By Laura Hayden
When Scott Nolan was appointed to the position of Windsor Locks Town Clerk in July – replacing William Hamel who was retiring after a 28- year term in the office – Scott was about to take on clerking the most challenging presidential election ever faced.
“No town clerk has ever experienced what we are experiencing now,” said Scott. He was referring to the election duties of a town clerk office to issue absentee ballot applications, direct preparation of the absentee ballots, and maintain permanent absentee ballot records. Because the state has granted every voter the option to vote by absentee ballot this year – an unprecedented invitation due to COVID-19 – over 2 million applications to request an absentee ballot were mailed to every voter in Connecticut in September.
Eighty-five-thousand of those applications went to Windsor Locks voters. “Usually we might prepare 200 to 300 envelopes,” said Scott. “This year we ordered 10,000.” He expects four to five thousand applications to be returned to the Town Clerk’s office– each of which requires two envelopes in response. One mails the absentee ballot to the recipient and the other is an enclosed return envelope the recipient uses to send the official absentee ballot back. As of September 24, 1100 absentee ballots had already been requested by town voters.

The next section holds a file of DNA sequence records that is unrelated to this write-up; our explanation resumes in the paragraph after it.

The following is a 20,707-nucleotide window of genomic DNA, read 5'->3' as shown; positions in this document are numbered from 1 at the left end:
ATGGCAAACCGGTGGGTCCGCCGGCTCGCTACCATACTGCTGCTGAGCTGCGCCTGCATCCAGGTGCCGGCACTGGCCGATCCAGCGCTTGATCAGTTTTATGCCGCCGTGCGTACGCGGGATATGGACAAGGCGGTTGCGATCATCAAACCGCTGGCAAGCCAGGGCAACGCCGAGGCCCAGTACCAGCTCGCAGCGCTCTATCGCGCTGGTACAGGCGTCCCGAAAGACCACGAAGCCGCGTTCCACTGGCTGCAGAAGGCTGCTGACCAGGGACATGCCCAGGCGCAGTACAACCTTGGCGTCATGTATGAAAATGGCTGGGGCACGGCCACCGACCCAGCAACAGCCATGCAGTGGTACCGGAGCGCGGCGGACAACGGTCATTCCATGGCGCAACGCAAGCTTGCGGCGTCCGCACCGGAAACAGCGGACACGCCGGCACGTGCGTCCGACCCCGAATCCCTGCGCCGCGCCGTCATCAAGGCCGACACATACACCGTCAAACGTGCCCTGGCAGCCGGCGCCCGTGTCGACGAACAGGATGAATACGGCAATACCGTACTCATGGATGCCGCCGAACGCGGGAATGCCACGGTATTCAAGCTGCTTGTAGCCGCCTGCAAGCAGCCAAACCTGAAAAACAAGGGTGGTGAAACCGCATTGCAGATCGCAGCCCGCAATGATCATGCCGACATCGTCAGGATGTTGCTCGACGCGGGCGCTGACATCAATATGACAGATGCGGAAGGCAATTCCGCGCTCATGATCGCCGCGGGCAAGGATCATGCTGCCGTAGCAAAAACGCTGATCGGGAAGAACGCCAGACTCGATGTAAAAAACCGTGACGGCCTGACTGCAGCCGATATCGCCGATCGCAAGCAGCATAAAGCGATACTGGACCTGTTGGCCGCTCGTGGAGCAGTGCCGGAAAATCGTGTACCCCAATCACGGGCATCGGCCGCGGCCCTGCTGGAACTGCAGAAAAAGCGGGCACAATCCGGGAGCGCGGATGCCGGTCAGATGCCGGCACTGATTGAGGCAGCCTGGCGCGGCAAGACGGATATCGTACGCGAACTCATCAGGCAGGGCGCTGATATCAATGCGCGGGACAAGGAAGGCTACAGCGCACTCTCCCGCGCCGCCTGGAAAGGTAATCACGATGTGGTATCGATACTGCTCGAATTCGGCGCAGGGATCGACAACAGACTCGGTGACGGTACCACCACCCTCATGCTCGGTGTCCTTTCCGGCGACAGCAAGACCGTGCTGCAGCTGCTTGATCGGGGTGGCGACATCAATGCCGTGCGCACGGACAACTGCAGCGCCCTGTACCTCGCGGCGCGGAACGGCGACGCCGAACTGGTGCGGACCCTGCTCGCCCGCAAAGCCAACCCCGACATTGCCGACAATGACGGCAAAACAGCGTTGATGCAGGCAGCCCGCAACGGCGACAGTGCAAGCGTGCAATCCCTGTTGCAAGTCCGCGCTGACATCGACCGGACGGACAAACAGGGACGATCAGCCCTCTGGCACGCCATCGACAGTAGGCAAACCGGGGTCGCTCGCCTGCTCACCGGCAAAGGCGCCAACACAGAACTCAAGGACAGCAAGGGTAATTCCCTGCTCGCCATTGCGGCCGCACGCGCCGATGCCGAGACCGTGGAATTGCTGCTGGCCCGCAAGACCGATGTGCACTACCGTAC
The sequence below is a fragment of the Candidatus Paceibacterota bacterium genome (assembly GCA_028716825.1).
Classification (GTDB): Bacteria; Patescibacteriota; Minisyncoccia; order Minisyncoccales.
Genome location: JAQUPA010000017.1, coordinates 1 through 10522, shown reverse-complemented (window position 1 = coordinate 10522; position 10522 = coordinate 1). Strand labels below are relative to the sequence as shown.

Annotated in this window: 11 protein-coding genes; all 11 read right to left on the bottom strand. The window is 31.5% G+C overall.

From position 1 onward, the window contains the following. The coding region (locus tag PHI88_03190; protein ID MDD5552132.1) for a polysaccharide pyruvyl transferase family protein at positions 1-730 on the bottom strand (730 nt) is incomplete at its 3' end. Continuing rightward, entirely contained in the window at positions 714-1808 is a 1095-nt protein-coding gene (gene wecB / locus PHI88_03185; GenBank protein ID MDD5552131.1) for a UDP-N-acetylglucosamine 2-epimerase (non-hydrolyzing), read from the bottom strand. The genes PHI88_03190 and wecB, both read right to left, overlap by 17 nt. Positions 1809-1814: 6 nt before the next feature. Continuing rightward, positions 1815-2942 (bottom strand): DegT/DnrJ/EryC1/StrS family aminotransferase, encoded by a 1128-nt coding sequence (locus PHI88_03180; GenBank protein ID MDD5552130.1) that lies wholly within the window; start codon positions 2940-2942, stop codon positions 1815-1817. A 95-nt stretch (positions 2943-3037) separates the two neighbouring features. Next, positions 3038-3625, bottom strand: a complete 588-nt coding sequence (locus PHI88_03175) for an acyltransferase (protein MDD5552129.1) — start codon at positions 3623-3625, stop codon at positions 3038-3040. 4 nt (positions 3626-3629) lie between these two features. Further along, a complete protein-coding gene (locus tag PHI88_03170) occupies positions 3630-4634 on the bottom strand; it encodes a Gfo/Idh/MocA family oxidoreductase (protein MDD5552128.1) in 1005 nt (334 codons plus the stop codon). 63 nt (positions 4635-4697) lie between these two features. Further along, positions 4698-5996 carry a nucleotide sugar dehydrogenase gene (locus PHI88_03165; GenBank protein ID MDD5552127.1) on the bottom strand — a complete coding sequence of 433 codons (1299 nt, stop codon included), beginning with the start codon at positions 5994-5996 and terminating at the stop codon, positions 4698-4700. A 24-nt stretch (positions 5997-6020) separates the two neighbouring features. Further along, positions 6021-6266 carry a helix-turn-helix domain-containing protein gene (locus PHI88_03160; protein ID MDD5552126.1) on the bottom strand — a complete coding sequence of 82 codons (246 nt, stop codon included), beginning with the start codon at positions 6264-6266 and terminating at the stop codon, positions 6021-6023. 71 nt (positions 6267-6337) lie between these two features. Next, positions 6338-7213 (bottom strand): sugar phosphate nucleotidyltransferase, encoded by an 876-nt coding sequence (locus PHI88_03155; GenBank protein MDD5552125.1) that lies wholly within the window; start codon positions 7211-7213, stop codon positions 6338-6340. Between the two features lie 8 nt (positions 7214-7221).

According to Scott, who has previously served as assistant town clerk, “The Connecticut voter system has made significant changes to speed the procedure up.”
“We’re moving it along,” said Scott, adding that the whole process “might go really well,” thanks to the hiring of two additional temporary workers, student volunteers, and extra working hours over the weekends until election time. “Bill has been helpful too,” Scott said, referring to retired Town Clerk William Hamel.
No member of the Town Clerk Office ever handles an actual ballot. Their job is to prepare the absentee ballot envelopes with mailing labels.
Scott stressed how important it is for those who wish to vote by absentee ballot to return their request for an absentee ballot as soon as possible, preferably using ballot collection boxes located near town halls or by mail. “It’s going to be particularly challenging the week before the election and the week of the election.”
Scott Nolan, the newly appointed Windsor Locks Town Clerk, holds an envelope being prepared to send an absentee ballot for this year’s election to a Windsor Locks voter. Standing beside him is volunteer Lexi Ratti.